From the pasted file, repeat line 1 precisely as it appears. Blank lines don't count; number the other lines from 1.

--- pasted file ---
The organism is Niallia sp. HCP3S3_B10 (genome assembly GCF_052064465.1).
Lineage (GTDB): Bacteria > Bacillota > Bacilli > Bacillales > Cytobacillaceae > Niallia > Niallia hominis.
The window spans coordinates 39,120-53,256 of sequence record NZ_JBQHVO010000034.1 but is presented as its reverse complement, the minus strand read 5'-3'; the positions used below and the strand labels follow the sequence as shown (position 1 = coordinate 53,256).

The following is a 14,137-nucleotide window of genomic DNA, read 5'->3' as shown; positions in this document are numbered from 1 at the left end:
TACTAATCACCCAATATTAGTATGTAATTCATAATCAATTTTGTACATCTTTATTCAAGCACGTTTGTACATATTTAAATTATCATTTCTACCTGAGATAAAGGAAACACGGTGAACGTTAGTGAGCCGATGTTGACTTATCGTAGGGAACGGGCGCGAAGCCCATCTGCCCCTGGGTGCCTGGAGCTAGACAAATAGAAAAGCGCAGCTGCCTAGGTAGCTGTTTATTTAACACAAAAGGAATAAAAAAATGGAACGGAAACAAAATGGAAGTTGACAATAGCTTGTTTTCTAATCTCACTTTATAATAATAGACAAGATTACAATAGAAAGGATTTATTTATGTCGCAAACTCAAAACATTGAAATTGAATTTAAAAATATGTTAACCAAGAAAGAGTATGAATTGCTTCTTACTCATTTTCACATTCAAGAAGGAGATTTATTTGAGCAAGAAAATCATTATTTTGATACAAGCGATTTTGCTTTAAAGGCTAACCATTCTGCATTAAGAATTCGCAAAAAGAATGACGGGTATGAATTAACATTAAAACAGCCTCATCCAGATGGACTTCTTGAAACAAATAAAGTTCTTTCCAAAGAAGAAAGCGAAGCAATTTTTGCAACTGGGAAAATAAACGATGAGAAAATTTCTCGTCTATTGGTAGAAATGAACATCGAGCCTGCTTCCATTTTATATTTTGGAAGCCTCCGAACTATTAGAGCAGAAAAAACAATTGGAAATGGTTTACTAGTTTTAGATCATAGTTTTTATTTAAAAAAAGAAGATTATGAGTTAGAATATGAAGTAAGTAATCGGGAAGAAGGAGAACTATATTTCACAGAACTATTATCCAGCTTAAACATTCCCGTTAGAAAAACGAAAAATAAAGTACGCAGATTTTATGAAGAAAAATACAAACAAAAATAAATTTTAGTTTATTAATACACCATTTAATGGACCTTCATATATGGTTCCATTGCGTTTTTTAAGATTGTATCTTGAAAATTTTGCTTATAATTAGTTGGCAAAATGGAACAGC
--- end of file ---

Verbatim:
The organism is Niallia sp. HCP3S3_B10 (genome assembly GCF_052064465.1).